Unfortunately, the four horsemen of Apocalypse do get underplayed. First off, their presence really never seems necessary and when they do get their time to shine, it really isn’t memorable. Olivia Munn’s Pyslocke could’ve been a complete bad ass but she is given really nothing to do besides look good in the outfit and occasionally fight. You feel that the role could’ve been bigger and a lot better. The one character, outside of the horsemen, who gets his time to shine is Quicksilver. In the last movie he had the show stopping sequence of him saving the day through the use of his speed. Singer has done it again and provided us with a similar sequence that is a little too familiar but still damn impressive.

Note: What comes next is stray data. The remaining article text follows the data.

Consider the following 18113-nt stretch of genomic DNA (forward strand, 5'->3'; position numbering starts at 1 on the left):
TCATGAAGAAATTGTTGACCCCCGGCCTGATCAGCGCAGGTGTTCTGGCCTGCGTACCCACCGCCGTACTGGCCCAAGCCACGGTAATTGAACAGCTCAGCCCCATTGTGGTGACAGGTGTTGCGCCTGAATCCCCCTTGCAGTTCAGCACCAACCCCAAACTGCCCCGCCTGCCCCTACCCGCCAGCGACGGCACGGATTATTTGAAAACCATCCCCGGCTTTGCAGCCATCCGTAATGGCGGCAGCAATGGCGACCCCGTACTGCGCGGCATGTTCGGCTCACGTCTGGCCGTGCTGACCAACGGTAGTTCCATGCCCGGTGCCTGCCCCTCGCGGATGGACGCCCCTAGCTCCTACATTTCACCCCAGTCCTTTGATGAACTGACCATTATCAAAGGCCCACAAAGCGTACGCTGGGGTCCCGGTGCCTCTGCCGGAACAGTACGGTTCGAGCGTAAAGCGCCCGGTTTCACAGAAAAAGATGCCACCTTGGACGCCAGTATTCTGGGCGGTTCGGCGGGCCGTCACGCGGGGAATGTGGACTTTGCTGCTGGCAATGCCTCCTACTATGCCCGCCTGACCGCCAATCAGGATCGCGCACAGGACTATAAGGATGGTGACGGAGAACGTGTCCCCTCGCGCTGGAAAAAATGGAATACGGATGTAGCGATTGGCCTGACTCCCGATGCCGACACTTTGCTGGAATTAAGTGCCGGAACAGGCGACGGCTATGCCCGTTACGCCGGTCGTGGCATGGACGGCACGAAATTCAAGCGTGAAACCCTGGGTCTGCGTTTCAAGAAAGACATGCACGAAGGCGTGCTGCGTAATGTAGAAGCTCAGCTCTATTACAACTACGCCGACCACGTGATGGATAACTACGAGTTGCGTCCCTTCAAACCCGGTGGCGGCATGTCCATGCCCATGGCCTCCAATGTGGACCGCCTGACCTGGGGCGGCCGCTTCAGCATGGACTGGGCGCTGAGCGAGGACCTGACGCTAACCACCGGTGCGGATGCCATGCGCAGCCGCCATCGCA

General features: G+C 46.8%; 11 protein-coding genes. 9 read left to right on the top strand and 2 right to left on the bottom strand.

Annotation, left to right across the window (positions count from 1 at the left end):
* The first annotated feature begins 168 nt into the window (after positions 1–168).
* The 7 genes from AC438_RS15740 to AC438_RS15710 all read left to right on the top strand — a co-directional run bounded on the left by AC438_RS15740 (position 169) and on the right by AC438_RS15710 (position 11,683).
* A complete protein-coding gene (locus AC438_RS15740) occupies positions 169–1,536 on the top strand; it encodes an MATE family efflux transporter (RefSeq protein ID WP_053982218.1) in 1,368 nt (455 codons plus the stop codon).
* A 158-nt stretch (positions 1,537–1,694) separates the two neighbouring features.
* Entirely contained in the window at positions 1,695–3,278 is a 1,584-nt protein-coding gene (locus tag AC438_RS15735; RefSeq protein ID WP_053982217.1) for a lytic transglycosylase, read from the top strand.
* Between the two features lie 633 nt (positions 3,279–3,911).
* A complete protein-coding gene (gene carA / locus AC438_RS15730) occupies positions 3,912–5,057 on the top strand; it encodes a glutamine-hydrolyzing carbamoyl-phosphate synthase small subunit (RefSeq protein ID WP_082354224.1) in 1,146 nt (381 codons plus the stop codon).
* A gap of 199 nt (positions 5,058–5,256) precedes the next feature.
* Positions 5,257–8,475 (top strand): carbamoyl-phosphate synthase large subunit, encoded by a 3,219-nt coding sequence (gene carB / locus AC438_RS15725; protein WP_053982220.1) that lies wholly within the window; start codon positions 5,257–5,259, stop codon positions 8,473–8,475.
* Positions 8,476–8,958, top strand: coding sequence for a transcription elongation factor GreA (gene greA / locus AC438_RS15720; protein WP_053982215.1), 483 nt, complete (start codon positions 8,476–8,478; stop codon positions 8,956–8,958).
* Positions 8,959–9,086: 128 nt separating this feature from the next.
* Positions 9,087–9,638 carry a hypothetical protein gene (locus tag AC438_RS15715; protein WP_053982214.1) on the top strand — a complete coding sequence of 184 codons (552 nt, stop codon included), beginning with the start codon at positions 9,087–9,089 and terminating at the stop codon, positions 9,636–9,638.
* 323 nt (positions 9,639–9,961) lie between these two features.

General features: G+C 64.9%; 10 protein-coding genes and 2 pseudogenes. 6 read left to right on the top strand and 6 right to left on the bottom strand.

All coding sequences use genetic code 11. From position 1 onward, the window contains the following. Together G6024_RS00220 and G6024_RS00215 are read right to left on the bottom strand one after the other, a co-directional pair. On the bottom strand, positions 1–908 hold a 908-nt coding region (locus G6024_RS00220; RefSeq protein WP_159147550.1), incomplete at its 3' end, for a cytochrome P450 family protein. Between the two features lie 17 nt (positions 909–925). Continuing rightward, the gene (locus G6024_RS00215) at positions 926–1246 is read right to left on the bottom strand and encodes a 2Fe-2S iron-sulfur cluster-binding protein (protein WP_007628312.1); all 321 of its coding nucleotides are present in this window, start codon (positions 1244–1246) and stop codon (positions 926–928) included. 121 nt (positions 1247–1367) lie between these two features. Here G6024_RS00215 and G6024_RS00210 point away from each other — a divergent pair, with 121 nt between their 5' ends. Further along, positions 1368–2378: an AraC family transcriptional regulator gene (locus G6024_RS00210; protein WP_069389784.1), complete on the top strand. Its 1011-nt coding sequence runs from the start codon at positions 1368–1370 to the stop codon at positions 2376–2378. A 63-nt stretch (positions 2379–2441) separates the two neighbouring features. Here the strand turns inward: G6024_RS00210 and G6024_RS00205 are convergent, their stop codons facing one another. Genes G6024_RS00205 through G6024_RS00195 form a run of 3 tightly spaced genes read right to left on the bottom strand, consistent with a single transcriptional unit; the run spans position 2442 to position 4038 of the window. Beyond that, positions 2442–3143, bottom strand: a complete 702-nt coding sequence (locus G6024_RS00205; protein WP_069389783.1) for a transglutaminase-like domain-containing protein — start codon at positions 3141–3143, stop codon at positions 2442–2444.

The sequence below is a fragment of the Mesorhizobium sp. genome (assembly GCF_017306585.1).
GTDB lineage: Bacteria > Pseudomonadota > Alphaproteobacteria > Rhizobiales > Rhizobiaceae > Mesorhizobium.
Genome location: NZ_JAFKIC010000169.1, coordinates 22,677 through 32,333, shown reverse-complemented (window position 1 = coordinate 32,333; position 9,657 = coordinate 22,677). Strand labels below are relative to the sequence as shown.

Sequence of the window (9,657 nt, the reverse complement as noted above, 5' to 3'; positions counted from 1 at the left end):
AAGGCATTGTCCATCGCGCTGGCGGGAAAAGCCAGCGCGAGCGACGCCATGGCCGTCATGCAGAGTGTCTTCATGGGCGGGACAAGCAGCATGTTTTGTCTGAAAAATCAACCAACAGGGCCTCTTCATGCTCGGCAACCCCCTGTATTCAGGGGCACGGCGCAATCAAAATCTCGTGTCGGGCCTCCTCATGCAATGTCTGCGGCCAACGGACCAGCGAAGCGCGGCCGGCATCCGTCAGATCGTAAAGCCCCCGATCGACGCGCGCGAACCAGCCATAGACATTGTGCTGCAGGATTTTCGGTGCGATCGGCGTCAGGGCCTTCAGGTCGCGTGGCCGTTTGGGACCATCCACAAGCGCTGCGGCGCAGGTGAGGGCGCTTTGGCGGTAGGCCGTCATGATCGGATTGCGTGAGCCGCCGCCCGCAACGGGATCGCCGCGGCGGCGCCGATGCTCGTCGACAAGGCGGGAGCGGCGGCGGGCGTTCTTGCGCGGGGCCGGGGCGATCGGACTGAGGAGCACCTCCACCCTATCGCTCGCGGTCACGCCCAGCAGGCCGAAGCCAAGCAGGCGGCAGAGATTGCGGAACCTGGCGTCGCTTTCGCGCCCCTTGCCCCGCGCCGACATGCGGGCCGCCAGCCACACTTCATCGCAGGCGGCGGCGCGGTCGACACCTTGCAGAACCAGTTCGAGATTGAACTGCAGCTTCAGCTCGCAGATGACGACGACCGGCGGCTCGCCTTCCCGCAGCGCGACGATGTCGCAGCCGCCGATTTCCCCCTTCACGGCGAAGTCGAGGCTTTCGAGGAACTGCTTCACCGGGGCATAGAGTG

“X-men: Apocalypse” isn’t the train wreck you may have heard but is definitely is a step down from the last one. What saves the movie is that it clings on to its identity in a genre that is starting to lose it. This thing has some great actors giving us depth that is a joy to see. Though it does have some pacing issues it is a worthy addition to the franchise.